Yoyo Wallet, the UK mobile payments application, has collected £12 million from a number of investors. The money will be spent to expand its operations in the European continent and also in the United States. The app is widely used to manage payments in about 1,700 outlets. The Yoyo app permits consumers to make payment for products using their mobile phone. It automatically updates all consumers' loyalty card schemes. Companies prefer this app for tracking customer behavior. Personalized offers can also be sent to customers via the app.
In good company
The latest fund raising action at Yoyo has the backing of Touchstone Innvations, Imperial College London's venture capital arm. Touchstone is listed in AIM. Yoyo has at present 60 employees and rakes in revenues amounting to tens of millions of UK pounds. Philip Riese, who once worked at the consumer credit cards division of American Express as its president, as the company chairman. The latter is also an investor in the company. The list of other prominent investors include the TransferWise co-founder, Taavet Hinrikus.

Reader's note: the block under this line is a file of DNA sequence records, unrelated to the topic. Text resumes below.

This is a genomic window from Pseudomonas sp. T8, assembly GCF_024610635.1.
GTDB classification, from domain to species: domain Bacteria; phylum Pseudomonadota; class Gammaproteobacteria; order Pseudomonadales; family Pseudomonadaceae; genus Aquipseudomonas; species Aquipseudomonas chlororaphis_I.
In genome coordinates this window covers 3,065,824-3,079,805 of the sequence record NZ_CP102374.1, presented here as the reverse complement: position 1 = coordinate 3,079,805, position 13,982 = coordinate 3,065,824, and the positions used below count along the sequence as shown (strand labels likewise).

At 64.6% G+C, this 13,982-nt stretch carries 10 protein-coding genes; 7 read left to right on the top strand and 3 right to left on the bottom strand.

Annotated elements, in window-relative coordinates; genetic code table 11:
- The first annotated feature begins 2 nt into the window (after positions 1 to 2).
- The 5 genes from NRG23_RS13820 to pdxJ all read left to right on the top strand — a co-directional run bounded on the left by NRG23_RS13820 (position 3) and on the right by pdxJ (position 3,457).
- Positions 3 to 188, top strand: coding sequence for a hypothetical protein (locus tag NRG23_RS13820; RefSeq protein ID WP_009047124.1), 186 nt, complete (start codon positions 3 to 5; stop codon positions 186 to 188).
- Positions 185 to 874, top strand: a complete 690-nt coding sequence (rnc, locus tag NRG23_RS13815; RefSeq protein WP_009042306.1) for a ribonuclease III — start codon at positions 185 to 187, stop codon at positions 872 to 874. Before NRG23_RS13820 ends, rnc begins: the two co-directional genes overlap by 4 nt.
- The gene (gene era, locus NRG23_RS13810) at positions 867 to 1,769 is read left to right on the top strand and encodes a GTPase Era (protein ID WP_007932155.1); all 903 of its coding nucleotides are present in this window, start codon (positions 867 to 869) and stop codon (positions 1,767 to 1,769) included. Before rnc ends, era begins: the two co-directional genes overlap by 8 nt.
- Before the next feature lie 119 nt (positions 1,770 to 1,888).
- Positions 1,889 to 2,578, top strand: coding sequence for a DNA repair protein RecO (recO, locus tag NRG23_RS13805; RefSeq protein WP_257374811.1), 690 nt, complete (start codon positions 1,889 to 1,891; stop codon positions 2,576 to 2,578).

The list includes 60 Irish and UK universities. Canteens of corporates like JPMorgan Chase also accepts Yoyo payments. Many retailers like Planet Organic and the Caffe Nero accepts the use of this app.
The fund raising underscores how Brexit has minimal or no effect when it comes to the fintech or financial technology industry in Europe. The wallet company is the fastest growing in Britain processing approximately one million monthly payments from its 400,000 registered users. It was founded in 2013.
Alain Falys, the co-founder of Yoyo and a former Visa employee, said that the company has blended the best features of Tesco Clubcard and Starbucks mobile experience. The privilege accorded by large chains like Tesco and Walmart are democratized for the small boutiques and retailers who subscribe to his business. The company permits its clients to create a profile for every client, adding that customers can venture out and personally communicate with their customers. Banks, in contrast, cannot help in this regard.
Falys believe that the coming Payment Services Directive 2, set by the European Union, will force banks to permit the third party providers of payments to access clients' accounts. This will thus create the requisite opportunity for Yoyo to sidestep the big lenders. Clients would save money when the company will pass the savings advantage to them.